Minnesota Semiconductor Manufacturing Consortium Launches, Paving the Way for High-Skilled Jobs
The University of Minnesota's Technological Leadership Institute (TLI) today announced the launch of the Minnesota Semiconductor Manufacturing Consortium, a groundbreaking initiative aimed at upskilling Minnesota's technical workforce for careers in semiconductor manufacturing. With the generous support of stakeholders including Honeywell, Raytheon Technologies's Collins Aerospace, Polar Semiconductor, and the Minnesota Nano Center, as well as a significant contribution from the Minnesota Department of Employment and Economic Development (DEED), this consortium will play a pivotal role in shaping the future of the semiconductor industry in the region.
“The launch of the Minnesota Semiconductor Manufacturing Consortium represents a huge step forward in our ongoing efforts to drive technological innovation and economic growth in Minnesota,” said Travis Thul, Operations Director at the Technological Leadership Institute. “We are grateful for the support of our corporate and academic partners and DEED, and we look forward to empowering individuals with the skills they need to thrive in the semiconductor industry.”
“This partnership is expected to grow, and build a sustainable workforce development framework that endures beyond federal and state funding, and serves a growing ecosystem of semiconductor companies in the region,” said Surya Iyer, President & COO of Polar
Under the auspices of TLI, the Minnesota Semiconductor Manufacturing Consortium will develop and implement asynchronous training programs covering essential areas such as microfabrication process flow, lithography, etching, and other cutting-edge techniques. These
comprehensive training modules will equip individuals with the skills and knowledge required for high-paying positions within the semiconductor sector. Leveraging state-of-the-art facilities and resources, consortium partners will also provide students with invaluable hands-on experience through laboratory components hosted by the Minnesota Nano Center.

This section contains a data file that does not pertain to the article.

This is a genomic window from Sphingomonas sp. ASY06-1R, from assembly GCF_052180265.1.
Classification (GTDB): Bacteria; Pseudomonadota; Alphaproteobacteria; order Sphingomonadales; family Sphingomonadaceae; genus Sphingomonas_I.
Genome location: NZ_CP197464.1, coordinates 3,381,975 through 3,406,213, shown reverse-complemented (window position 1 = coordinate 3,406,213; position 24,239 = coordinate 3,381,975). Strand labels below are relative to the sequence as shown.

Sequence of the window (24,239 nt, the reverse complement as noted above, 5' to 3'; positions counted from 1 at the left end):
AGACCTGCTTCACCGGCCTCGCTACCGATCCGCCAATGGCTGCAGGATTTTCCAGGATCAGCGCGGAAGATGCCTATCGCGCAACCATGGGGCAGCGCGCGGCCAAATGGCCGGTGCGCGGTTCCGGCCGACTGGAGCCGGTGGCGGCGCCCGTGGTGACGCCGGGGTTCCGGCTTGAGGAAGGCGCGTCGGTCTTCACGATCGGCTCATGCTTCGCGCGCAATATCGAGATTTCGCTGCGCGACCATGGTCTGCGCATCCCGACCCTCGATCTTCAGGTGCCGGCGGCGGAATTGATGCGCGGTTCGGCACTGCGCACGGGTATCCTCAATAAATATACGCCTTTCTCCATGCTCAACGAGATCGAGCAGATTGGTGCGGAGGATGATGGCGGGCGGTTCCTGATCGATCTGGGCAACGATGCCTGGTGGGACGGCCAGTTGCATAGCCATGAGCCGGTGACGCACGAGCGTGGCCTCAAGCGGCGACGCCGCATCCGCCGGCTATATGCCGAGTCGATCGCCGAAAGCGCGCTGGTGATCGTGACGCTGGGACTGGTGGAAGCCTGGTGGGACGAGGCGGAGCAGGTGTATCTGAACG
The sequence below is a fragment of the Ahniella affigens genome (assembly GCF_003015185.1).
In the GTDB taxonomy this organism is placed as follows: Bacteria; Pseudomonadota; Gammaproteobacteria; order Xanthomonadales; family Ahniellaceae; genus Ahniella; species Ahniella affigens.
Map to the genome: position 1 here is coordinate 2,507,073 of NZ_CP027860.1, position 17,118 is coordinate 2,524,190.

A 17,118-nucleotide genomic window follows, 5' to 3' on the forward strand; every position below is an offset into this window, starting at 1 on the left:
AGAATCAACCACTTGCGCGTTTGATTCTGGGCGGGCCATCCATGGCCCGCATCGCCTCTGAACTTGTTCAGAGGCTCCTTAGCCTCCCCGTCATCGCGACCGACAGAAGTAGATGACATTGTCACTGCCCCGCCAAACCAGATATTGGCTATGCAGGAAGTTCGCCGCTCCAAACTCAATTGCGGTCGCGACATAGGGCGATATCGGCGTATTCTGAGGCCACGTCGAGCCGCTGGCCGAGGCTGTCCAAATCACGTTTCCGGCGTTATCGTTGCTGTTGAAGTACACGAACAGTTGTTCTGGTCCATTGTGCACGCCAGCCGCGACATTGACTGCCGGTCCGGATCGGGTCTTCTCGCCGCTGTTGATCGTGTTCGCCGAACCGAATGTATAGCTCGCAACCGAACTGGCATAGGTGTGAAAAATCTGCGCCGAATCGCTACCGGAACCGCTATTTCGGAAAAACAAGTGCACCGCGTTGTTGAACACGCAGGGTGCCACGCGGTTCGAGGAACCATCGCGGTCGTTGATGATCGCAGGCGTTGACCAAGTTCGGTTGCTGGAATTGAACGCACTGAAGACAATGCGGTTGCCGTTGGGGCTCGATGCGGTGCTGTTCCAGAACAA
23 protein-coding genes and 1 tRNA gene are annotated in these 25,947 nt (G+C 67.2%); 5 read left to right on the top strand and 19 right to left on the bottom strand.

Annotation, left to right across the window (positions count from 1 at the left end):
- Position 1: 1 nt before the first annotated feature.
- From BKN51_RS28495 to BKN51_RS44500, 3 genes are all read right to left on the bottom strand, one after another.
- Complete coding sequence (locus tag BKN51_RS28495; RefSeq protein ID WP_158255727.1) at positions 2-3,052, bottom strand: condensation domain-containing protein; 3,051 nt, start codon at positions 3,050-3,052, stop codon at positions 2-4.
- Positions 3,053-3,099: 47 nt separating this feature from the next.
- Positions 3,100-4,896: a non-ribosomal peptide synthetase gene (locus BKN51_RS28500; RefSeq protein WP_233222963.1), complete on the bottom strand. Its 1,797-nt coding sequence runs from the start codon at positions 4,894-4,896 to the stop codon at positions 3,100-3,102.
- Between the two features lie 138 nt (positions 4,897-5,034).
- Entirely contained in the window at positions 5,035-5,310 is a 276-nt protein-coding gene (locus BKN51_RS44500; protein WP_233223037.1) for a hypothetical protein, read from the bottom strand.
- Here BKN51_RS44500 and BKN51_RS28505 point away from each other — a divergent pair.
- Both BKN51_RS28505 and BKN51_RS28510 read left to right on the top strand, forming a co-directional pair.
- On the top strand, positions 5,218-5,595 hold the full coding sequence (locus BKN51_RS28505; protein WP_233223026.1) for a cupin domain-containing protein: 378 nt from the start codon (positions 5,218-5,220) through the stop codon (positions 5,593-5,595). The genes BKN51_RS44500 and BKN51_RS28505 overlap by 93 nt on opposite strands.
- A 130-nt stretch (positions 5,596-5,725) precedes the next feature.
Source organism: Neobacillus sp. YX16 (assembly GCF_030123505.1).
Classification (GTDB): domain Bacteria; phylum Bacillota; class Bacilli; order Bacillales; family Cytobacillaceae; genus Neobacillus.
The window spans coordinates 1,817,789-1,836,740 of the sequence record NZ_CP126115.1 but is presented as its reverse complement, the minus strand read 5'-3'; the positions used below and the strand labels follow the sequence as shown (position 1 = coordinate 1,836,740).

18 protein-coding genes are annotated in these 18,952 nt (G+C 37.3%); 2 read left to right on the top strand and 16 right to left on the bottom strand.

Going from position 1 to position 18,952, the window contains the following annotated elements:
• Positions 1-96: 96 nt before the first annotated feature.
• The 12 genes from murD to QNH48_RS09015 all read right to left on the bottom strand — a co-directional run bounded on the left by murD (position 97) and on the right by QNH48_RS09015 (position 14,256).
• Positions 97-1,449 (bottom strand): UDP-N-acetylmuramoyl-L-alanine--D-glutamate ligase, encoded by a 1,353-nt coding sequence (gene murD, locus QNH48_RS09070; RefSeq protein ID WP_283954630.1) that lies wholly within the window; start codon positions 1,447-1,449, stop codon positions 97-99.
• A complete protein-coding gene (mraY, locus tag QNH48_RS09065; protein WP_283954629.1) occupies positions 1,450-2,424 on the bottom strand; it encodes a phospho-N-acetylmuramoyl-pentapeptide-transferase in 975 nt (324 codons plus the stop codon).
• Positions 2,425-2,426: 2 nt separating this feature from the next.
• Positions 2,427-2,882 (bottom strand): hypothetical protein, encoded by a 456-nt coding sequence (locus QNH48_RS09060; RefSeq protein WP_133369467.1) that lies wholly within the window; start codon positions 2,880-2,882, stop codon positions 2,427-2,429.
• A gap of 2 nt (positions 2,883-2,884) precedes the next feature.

“The Minnesota Nano Center is proud to partner with industry leaders and the state of Minnesota to meet the challenge of expanding the technical workforce in our state.” said Jim Marti, Senior Scientist and Outreach Coordinator at the Minnesota Nano Center. “Our goal is to improve and broaden training of workers for advanced microelectronics manufacturing, which is so important
to the continued economic and technical leadership of our region and the nation.”
"Honeywell is thrilled to see TLI receive grant funding for this transformative training program,” said Lisa Napolitano, VP and GM, Space Division, Honeywell Aerospace. “The demand for semiconductor job opportunities in Minnesota is of paramount importance, as they contribute to significant advancements on a global scale. Honeywell’s Radiation Hardened Microelectronics has already achieved remarkable milestones, journeying to Mars with the rover and surpassing Jupiter. However, the most extraordinary and demanding missions still lie ahead, requiring the expertise of exceptionally skilled technicians to accomplish
In addition to its immediate impact on workforce development, the consortium is poised to foster further partnerships with regional semiconductor firms and capitalize on opportunities presented by the CHIPS Act. The recently enacted CHIPS Act legislation provides access to billions of dollars for semiconductor technology hubs, creating the potential for thousands of high-skill job
opportunities within the region.